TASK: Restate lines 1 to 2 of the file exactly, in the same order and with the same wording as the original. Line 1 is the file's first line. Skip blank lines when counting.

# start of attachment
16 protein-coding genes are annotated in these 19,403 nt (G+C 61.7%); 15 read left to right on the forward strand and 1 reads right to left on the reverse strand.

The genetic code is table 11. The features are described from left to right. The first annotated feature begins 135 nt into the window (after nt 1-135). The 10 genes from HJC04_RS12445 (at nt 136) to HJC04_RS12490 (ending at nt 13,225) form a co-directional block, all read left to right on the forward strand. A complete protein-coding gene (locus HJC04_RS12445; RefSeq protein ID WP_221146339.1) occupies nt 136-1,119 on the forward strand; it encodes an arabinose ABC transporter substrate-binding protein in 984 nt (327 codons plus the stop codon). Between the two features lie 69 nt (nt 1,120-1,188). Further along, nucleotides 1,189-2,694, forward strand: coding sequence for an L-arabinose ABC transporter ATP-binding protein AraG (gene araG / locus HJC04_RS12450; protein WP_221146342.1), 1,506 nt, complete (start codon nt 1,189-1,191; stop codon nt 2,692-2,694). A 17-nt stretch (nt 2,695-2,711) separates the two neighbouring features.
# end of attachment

16 protein-coding genes are annotated in these 19,403 nt (G+C 61.7%); 15 read left to right on the forward strand and 1 reads right to left on the reverse strand.

The genetic code is table 11. The features are described from left to right. The first annotated feature begins 135 nt into the window (after nt 1-135). The 10 genes from HJC04_RS12445 (at nt 136) to HJC04_RS12490 (ending at nt 13,225) form a co-directional block, all read left to right on the forward strand. A complete protein-coding gene (locus HJC04_RS12445; RefSeq protein ID WP_221146339.1) occupies nt 136-1,119 on the forward strand; it encodes an arabinose ABC transporter substrate-binding protein in 984 nt (327 codons plus the stop codon). Between the two features lie 69 nt (nt 1,120-1,188). Further along, nucleotides 1,189-2,694, forward strand: coding sequence for an L-arabinose ABC transporter ATP-binding protein AraG (gene araG / locus HJC04_RS12450; protein WP_221146342.1), 1,506 nt, complete (start codon nt 1,189-1,191; stop codon nt 2,692-2,694). A 17-nt stretch (nt 2,695-2,711) separates the two neighbouring features.